LONDON (Reuters) – A 2 percent slide in Chinese equities on Wednesday and a fresh weakening in the yuan highlighted mounting stress on the world’s number two economy from trade tensions with the United States, while global stocks slipped to approach two-month lows.
While the prospect of trade protectionism and tit-for-tat tariffs are raising serious fears for the world economy, the growth and inflation outlook is being further complicated by oil prices rising back above $75 per barrel, due to Washington pressuring its allies to halt Iranian imports.
Oil’s rise, despite last week’s deal by crude producers to raise output, helped Wall Street rebound on Tuesday, while technology stocks also jumped as President Donald Trump said he endorsed a measured approach to restricting Chinese investment in U.S. tech companies. [.N]
But that rally has fizzled. Equity futures indicate Wall Street will open weaker and MSCI’s ex-Japan Asian equity index fell 0.8 percent to a fresh two-year low .MIAPJ0000PUS. Losses were led by China, where Shenzen-listed blue chips .CSI300 sank 2.2 percent to stand a whisker above 13-month lows.
Chinese equities have now fallen into so-called bear market territory, having tumbled 20 percent from recent peaks.
The yuan slipped to a fresh six-month low against the dollar CNY=, as the central bank allowed the biggest one-day weakening in the currency in percentage terms since January 2017. Many analysts now see authorities allowing currency weakness in order to counter the hit to trade.
“After a lot of sabre-rattling, we are seeing Shanghai suffering a lot more than Wall Street, so clearly the first round (of trade war) has been won by America. Unfortunately, that then overflows into emerging markets and Europe, so it’s not a pretty time for investors,” said Peter Lowman, chief investment officer at UK wealth manager Investment Quorum.
Lowman said a ten-year equity bullmarket had left many assets “priced for perfection”, meaning setbacks could have an outsize impact, especially because central banks, led by the U.S. Federal Reserve, are tightening policy after years of ultra-low interest rates.
“Oil trading near $80 is going to put pressure on inflation around the world which means central bank policy may have to tighten quicker than expected,” Lowman added.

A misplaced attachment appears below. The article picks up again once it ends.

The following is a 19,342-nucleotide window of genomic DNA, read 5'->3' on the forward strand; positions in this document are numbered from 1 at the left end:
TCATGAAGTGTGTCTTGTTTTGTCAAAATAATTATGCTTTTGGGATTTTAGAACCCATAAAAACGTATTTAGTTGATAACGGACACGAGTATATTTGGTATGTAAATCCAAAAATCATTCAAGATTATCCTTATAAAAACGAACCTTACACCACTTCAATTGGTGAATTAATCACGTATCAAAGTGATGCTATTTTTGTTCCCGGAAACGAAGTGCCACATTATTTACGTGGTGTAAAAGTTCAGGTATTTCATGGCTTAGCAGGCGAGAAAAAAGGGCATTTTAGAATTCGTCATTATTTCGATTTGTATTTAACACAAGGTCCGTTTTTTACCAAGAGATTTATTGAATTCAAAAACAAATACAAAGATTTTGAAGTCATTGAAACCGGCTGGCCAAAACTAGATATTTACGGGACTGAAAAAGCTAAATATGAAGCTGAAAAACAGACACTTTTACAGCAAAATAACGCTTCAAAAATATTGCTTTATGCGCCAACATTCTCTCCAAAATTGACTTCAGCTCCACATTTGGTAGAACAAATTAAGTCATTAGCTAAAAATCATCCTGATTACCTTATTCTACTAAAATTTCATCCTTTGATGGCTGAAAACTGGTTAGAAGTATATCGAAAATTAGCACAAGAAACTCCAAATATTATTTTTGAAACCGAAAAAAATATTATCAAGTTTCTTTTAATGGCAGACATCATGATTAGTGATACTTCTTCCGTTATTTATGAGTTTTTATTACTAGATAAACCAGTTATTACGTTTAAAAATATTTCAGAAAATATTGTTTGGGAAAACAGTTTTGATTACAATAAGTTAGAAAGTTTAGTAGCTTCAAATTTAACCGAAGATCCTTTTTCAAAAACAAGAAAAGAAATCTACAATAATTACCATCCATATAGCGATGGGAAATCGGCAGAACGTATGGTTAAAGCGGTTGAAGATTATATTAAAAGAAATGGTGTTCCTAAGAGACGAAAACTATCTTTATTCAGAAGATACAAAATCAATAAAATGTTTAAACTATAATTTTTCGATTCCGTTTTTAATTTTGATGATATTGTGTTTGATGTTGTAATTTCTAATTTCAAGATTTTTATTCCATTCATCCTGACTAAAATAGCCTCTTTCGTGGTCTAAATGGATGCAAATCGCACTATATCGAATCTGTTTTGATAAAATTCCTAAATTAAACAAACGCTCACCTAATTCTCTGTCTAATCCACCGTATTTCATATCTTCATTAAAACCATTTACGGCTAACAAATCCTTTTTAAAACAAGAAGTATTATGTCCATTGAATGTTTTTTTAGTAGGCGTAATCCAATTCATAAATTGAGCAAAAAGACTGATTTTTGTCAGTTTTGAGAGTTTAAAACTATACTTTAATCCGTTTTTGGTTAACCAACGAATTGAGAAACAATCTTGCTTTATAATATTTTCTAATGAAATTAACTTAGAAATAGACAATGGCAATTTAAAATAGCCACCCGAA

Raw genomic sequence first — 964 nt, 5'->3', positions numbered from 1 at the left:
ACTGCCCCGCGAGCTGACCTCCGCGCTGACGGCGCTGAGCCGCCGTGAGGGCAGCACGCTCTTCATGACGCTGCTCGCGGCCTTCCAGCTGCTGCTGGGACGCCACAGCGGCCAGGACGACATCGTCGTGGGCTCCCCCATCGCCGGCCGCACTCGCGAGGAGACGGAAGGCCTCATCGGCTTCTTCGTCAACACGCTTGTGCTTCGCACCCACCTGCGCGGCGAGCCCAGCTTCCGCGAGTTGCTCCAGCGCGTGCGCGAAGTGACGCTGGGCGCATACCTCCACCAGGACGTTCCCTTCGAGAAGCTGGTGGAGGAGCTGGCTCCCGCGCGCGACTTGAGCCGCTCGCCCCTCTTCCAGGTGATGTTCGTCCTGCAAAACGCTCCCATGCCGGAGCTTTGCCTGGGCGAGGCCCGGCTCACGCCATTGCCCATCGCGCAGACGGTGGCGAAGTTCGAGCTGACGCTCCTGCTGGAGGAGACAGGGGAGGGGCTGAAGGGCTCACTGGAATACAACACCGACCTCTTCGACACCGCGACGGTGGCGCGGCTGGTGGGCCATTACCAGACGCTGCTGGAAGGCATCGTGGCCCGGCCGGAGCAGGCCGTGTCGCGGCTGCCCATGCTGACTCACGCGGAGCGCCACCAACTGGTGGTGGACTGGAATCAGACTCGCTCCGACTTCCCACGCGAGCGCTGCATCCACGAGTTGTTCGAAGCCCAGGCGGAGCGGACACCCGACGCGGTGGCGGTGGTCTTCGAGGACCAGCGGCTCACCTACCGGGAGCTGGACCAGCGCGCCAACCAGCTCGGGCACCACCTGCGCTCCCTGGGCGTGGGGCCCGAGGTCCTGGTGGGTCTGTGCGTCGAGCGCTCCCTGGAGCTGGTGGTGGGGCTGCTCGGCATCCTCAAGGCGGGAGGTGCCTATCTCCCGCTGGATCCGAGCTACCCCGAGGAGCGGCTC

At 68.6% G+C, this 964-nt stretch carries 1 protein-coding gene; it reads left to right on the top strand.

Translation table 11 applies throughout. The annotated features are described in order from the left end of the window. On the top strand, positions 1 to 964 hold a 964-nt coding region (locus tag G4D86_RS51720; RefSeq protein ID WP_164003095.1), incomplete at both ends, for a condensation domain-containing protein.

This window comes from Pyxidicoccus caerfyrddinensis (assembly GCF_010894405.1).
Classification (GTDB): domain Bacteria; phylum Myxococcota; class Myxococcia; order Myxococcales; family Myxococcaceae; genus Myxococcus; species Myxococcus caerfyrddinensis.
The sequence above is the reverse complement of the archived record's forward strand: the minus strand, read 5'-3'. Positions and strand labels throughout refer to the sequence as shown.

The Iran supply worries have overshadowed a supply increase agreed by OPEC and other oil producers last week, pushing Brent futures over $76 a barrel LCOc1
European shares, meanwhile, fell 0.5 percent to the lowest since April 12 . A near-one percent fall in auto shares .SXAP, among the most vulnerable to U.S. tariffs, took German equities 0.5 percent down to nearly three-month lows .GDAX.
Many investors still caution against reading too much into the fallout from the trade tensions, citing robust global growth and hopes of an ultimately pragmatic approach by leaders on the trade issue.
“We still have fundamental macro drivers. It’s very much a push-pull between fundamentals mattering more versus political factors,” Kristina Hooper, global chief market strategist at Invesco, said.
Nevertheless, trade-sensitive assets including currencies continue to feel the heat — the Australian dollar weakened toward one-year lows hit recently AUD=D3 and the New Zealand dollar touched seven month lows to the U.S. dollar NZD=D3.
The greenback itself firmed modestly against a basket of currencies .DXY, recovering from 10-day lows, but it fell 0.3 percent against Japan’s yen which is considered a safe-haven asset JPY=D3.
Safe-haven bonds also gained from the turmoil, with 10-year Treasury yields slipping 3.5 basis points US10YT=RR to around 2.84 percent, a near-one month low.
Political concerns in Europe are also worrying investors at the margin as a row over migration policy in Germany’s coalition government rumbled on, raising concerns that the euro zone’s biggest economy could be headed for snap elections.
That also contributed to pushing German yields lower DE10YT=RR, also edging toward one-month lows.
Reporting by Sujata Rao; additional reporting by Helen Reid in London and Wayne Cole in Sydney; Editing by Toby Chopra